A Riding Vacuum Cleaner:)

Henry Hoover playing hide and seek
Image by itspaulkelly via Flickr

Today was a shopping day which included the purchase of a new vacuum cleaner. I procrastinate these kinds of purchases because I hate spending over 200.00 on an item that isn’t in anyway fun. For that kind of money I could buy an iPod Touch or one of those under the cupboard television sets with the screen that flips down; you know fun. I planned to purchase one last year but didn’t which meant that buying one this year was a must.

Since I wasn’t going to get anything remotely entertaining I picked a Hoover WindTunnel vacuum cleaner. This particular model was the small canister type that I could use on carpet or wood floors but the real clincher to the deal was that it looked like I could sit on it and scoot from room to room if I was so inclined. This made the Hoover WindTunnel the perfect choice  because the  purchase was both functional and fun (wink).

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Filed under Books, Events, Fiction Writing, General, health, Life, Minnesota Fiction, Politics, Royalton

Groundhogs Day: A Reason To Frighten Small Animals

Frightening Small AnimalsReprinted from My Way:

Ben Hughes, handler of the weather-predicting groundhog Punxsutawney Phil, holds Phil in the air after removing him from his stump at Gobbler’s Knob on Groundhog Day, Monday, Feb. 2, 2009, in Punxsutawney, Pa. The Groundhog Club said Phil saw his shadow and predicted six more weeks of winter. (AP Photo/Carolyn Kaster)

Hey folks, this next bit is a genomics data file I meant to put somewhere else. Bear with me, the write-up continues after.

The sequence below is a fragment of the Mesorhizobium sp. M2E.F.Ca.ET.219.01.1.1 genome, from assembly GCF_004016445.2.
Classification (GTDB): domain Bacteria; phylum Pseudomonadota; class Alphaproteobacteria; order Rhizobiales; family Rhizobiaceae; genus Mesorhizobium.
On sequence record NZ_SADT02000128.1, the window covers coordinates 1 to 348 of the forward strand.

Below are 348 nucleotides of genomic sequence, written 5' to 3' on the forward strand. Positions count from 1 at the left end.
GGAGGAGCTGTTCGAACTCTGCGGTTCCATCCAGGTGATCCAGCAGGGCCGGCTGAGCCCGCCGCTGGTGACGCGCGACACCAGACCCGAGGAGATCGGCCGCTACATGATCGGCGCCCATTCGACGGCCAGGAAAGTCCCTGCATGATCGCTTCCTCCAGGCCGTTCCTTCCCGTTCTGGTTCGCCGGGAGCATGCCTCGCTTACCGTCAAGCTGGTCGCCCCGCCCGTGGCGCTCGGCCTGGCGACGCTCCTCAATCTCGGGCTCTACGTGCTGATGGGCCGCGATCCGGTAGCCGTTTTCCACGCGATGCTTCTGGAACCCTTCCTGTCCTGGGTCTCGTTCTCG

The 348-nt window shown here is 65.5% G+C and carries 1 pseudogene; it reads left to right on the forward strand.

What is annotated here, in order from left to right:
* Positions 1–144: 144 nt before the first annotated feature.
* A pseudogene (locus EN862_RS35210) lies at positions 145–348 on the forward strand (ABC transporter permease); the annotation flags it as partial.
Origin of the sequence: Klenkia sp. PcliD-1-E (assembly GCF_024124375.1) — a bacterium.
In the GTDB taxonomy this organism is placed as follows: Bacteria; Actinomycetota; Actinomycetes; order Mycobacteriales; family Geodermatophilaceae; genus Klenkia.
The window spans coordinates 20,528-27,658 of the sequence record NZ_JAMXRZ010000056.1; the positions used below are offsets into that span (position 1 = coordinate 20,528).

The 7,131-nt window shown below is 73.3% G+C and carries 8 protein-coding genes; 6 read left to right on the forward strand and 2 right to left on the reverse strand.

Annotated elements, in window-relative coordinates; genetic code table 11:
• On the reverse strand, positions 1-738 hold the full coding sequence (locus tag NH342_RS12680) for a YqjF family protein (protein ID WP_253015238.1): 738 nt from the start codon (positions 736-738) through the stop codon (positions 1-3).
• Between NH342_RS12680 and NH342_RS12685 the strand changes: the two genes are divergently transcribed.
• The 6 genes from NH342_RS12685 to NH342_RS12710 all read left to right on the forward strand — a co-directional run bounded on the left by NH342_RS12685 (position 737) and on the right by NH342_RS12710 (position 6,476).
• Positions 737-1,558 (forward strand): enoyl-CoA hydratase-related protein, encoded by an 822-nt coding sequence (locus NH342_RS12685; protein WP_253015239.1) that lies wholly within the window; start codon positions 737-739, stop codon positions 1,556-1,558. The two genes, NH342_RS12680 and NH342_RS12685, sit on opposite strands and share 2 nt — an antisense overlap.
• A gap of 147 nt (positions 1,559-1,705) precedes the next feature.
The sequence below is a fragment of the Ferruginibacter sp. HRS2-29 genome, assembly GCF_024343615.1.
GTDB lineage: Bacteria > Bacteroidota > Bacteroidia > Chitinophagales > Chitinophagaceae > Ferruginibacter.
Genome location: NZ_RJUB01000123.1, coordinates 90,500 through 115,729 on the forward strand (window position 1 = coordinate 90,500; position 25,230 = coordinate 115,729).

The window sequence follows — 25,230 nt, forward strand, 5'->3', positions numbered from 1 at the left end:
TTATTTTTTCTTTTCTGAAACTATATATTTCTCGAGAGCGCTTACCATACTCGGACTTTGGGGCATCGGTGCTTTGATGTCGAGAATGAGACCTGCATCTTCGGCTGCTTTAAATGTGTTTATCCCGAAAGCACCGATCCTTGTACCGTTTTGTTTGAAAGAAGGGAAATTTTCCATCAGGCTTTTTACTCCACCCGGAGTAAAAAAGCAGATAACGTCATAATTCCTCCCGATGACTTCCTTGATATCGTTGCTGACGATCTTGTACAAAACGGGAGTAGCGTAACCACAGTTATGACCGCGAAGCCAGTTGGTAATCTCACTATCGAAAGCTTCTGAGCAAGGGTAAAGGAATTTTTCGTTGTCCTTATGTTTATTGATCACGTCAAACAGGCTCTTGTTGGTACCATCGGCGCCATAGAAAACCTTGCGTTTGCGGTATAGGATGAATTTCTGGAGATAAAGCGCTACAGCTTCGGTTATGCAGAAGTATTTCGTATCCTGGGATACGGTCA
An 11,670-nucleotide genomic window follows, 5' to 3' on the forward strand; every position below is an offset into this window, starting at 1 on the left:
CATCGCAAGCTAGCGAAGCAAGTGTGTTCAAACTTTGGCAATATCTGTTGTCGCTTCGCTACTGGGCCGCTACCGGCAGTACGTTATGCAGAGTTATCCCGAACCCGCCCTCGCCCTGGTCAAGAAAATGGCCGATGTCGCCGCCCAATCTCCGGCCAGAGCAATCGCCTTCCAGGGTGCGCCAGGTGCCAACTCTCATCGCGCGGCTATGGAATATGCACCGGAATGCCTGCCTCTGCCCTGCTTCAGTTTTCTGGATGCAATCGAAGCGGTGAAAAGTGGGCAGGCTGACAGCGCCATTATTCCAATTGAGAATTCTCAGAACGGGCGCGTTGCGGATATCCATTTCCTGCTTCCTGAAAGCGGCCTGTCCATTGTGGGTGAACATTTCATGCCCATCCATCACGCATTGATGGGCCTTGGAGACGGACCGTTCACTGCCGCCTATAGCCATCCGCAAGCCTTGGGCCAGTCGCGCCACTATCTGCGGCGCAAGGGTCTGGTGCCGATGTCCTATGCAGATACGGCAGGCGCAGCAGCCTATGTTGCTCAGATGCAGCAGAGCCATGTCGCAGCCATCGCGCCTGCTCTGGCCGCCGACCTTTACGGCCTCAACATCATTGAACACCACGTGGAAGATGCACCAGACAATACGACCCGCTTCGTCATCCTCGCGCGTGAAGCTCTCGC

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Pennsylvania Earthquake, Fire Claims 7

Pulitzer Prize winning reporter, Pennsylvania resident & Twitter tweeter, Jim Macmillan reported an earthquake to his Twitter network Dec. 27, 2008, just after midnight. Macmillan thought that the area hardest hit by the quake appeared to be an area he referred to as the Pennsylvania Dutch country” .

Also reported was a house fire that claimed the lives of 7 Pennsylvania residents. It’s not yet known if the fire is related to the quake but the New York Times haa reported that 4 adults & 3 children were found in the basement of the building. Firefighters reported that the building was not equipped with smoke detectors and that the group died huddled together in the corner.

It’s one of those events where you wish you had a do-over, so you could go to their home with the necessary supplies, install the proper safety devises to ensure the safe evacuation of everyone. My deepest sympathy goes out to the 4 survivors and their families.

Update: Early morning reports indicate that Three Mile Island was effected by the Pennsylvania quake. According to follow up reports the fire which claim 7 lives appears to be unrelated.